Among the collection of garments at Kent State University in Ohio is this remarkable pair of articles.
This is a court costume from between 1810 and 1825, of English manufacture. The gown is of while silk moire' faille, and the style of it is contemporary to about 1815. The waistline had just begun to drop back towards it's normal position, and the skirt was just starting to do the expansion of volume that would reach it's greatest in the 1860s. The sleeves of the dress, unlike many of its time are fairly simple in structure. This design decision to simplify the construction allows the extravagant embroideries on the gown to do all the major work, and create the predominating sensibility of luxury and refinement.
The decorative work is done in gold strip and purl, with pearls and amethyst tinted paste stones. The majority of the work has been padded, some of it is in extreme relief. The patterns are of flowers, leaves, and vines, with borders of repeating abstract forms.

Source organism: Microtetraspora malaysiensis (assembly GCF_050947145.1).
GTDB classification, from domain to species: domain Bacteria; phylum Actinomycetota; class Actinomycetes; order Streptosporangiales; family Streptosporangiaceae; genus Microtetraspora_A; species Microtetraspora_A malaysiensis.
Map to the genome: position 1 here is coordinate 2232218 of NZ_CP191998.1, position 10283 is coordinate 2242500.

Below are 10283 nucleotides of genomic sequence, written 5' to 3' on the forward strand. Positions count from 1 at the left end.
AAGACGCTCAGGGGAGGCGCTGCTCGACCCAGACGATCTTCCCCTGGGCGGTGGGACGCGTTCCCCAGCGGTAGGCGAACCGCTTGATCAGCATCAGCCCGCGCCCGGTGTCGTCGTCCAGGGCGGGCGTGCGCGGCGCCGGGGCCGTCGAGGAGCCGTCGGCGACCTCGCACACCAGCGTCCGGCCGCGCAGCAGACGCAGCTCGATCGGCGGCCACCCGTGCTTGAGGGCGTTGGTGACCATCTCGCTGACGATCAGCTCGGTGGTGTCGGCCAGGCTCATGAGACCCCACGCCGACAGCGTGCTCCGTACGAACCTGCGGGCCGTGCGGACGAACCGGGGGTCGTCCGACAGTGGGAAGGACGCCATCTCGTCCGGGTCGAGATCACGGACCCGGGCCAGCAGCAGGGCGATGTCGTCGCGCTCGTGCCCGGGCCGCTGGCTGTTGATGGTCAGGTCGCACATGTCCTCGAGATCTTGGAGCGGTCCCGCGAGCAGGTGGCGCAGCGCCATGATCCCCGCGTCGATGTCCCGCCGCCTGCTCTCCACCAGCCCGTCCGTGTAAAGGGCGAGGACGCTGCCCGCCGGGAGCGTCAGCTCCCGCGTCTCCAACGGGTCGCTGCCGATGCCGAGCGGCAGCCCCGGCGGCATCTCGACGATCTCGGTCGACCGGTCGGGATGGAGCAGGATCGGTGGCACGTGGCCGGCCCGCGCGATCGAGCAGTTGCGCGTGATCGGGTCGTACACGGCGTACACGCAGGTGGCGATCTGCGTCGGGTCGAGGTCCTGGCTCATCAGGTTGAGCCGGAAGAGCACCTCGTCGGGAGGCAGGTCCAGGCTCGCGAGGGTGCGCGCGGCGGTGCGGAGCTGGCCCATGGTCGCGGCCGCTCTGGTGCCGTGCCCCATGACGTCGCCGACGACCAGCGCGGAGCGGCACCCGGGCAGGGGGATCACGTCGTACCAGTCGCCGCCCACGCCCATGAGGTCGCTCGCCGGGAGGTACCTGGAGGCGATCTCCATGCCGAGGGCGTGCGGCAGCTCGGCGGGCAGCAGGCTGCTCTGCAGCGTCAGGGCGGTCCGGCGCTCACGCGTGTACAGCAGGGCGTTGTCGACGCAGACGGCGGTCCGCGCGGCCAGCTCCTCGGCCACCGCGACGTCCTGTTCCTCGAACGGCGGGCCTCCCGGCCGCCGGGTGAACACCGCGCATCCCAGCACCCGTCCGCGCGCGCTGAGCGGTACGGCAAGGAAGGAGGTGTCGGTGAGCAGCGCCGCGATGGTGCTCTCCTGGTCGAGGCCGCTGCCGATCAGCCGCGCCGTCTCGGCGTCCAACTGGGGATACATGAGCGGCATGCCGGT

The detachable, shoulder mounted train is of deep green silk velvet, and its entire outer edge has a broad border of repeating floral bouquets that increase in size as they reach the far end of the train. The work here is entirely of gold strip and purl, with no other elements to disturb the connection between the green and the gold.
Of course, the survival of a pair of garments of this sort is mostly due to their fabulous costliness, and the fact that they may have only been used a few times, so wear and tear would be minimal. As well, among titled families it was commonplace to retain such garments as family keepsakes, carefully tended, and kept away from children's playrooms, which is where a lot of older clothes ended up.
It remains for us as an example of very high craft, and of the long, but narrow list of requirements for correct appearance at a royal court.